The documentary focuses on Anthony Weiner's campaign for NYC mayor
Weiner's wife, Huma Abedin, who is shown in the film, is a top aide to Hillary Clinton
The directors of a new documentary about former Congressman Anthony Weiner’s disastrous 2013 run for New York City mayor Sunday denied reports that Hillary Clinton’s campaign sought to scrub the role of Weiner’s wife, Clinton aide Huma Abedin, from the film.
“There was no footage that was taken out because of pressure from the Hillary camp. It’s not true,” co-director Elyse Steinberg said on Sunday after the debut screening of “Weiner” at the Sundance Film Festival in Park City, Utah.
“We have no control over how Secretary Clinton’s opponents, others, are going to utilize this film,” she added, responding to speculation it could cause headaches for the campaign eight days out from voting in Iowa.
The Hollywood Reporter on Thursday cited “multiple sources” with access to early edits of the film as claiming that “Clinton’s team” can be seen in footage “trying to pressure Weiner’s wife, Huma Abedin, to cut ties with him, fearing the scandal will hurt [Clinton’s] presidential campaign.”
Josh Kriegman, co-director and a former district chief of staff to Weiner during his time in Congress, also dismissed the report.
“The last couple of days there have been articles from people who have not even seen the film,” he said.
“There are articles saying that this will be bad for Hillary Clinton’s campaign, others saying that it goes soft on Hillary Clinton,” Kriegman added, lambasting false “easy narratives” and “sensational headlines.”
More than 20 national news outlets had reporters on hand for the debut – the movie has garnered media attention because of any possible implications for Clinton’s White House bid – according to one festival employee.
The 90-minute film begins as a redemption story for Weiner, who resigned from the House of Representatives in 2011 amid a sexting scandal. But after the initial eye-rolling from pundits at his reentry into New York politics, Weiner opens a small lead among the throng of Democratic primary candidates.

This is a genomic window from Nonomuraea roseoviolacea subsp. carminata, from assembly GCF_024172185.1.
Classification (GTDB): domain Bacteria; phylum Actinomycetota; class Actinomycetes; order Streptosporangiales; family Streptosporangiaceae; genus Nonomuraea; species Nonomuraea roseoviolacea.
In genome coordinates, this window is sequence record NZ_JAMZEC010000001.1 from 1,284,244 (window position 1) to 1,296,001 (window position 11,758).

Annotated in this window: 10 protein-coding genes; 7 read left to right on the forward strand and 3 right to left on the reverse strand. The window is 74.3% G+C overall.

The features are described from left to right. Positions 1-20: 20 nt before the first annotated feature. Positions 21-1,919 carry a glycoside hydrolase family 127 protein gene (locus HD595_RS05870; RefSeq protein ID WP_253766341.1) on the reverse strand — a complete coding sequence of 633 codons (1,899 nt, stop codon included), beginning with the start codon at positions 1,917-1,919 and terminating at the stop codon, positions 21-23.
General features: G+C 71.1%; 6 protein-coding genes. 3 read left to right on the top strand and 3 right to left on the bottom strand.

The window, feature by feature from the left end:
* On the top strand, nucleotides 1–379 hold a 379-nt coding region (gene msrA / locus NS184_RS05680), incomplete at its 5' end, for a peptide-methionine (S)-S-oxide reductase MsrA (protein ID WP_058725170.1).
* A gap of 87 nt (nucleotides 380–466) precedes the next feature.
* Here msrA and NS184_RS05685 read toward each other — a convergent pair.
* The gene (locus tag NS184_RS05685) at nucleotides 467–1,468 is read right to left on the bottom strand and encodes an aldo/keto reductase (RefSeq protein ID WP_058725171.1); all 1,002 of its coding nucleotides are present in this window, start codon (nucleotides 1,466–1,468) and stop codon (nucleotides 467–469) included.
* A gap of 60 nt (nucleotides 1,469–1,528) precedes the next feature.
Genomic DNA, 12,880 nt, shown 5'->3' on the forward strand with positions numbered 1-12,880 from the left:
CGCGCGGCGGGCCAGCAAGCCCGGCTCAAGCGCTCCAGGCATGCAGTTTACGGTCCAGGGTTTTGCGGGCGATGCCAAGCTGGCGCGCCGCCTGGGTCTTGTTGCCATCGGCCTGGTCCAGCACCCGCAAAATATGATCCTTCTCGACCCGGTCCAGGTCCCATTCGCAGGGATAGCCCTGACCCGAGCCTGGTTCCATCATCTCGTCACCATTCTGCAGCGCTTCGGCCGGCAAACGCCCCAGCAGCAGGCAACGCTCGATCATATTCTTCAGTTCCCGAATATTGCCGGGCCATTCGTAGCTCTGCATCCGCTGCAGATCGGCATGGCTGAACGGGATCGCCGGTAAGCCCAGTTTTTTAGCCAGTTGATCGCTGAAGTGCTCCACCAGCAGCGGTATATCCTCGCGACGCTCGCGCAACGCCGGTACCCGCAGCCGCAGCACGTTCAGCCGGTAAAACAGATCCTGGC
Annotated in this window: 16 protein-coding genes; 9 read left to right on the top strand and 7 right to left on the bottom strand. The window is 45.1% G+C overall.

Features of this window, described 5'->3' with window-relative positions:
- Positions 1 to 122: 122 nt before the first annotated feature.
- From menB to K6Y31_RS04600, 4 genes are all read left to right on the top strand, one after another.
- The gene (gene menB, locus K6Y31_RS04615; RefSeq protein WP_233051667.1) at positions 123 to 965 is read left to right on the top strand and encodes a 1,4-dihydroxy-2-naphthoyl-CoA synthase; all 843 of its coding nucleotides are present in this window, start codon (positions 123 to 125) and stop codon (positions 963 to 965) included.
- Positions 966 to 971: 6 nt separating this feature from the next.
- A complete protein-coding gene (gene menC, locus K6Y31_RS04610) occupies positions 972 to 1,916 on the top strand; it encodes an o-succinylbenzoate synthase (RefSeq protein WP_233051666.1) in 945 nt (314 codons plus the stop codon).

The movie, though, like the unsuccessful campaign in 2013, descends into tears and, eventually, farce after it is revealed that the conduct leading to Weiner’s initial disgrace continued well after he left Washington, D.C.
In the hours after the story breaks, as the campaign tries to craft a timeline to share with the public and media against the one Weiner is contemplating, Abedin quiets the room, declaring, “It’s when we were talking about separating.”
Abedin emerges as the film’s emotional fulcrum. Initially hesitant and apparently uncomfortable giving speeches at a fundraiser on her husband’s behalf, she grows into the moment, appearing buoyant at the campaign’s early success.
But as things turn south, the hurt is written across her face. When Abedin tells an aide not to be seen crying as she leaves the office, there is empathy – not bloodless pragmatism – in her voice.
Though there is no footage of anyone associated with the Clinton campaign telling Abedin to end her marriage, there is unseen influence of Clinton aide Philippe Reines.
Asked to appear by her husband’s side as he goes to vote on Election Day, Abedin demurs, citing a phone conversation with Reines.
Weiner becomes upset at various points in the documentary when Abedin refuses to, as he puts it, “act like a normal campaign candidate’s wife.”
“Leave a few minutes after me,” he says before departing for a commercial shoot. “Or someone might think you’re married to me.”
Another episode shows Weiner’s screwball attempts to avoid a woman, Sydney Leathers, with whom he exchanged sexually explicit correspondence.
Nicknamed “Pineapple” by his campaign, she turns up outside his campaign headquarters on 5th Avenue days before the vote in an attempt to create a media spectacle.
Tipped off to her presence, a Weiner aide offers a “tick-tock” of plans for the candidate to avoid her using a diversion. But Weiner decides to steer clear altogether and tells the young staffer to gather phone bankers from inside the cramped office space to “chant the s—” out of her.
Leathers follows the Weiner candidacy to its death. She emerges outside of an Election Night event prior to its start in an effort to confront a man she describes as once being her “hero.”
“I’m not going to face the indignity of being accosted by this woman,” Abedin snaps at her husband, who, along with an aide, executes a madcap scramble through a neighboring McDonald’s as Leathers chases closely behind.
Weiner says he hasn’t seen the movie and the filmmakers on Sunday confirmed that.
Would he ever?
“I may watch it when it’s on,” he told CNN, when asked for comment a few days earlier. “Call me then.”
The documentary has been purchased by Sundance Selects, which will release it in theaters on May 20, followed by a run on Showtime.
The Clinton campaign did not respond to a request for comment.
Correction: An earlier version of this story misspelled co-director Elyse Steinberg's name.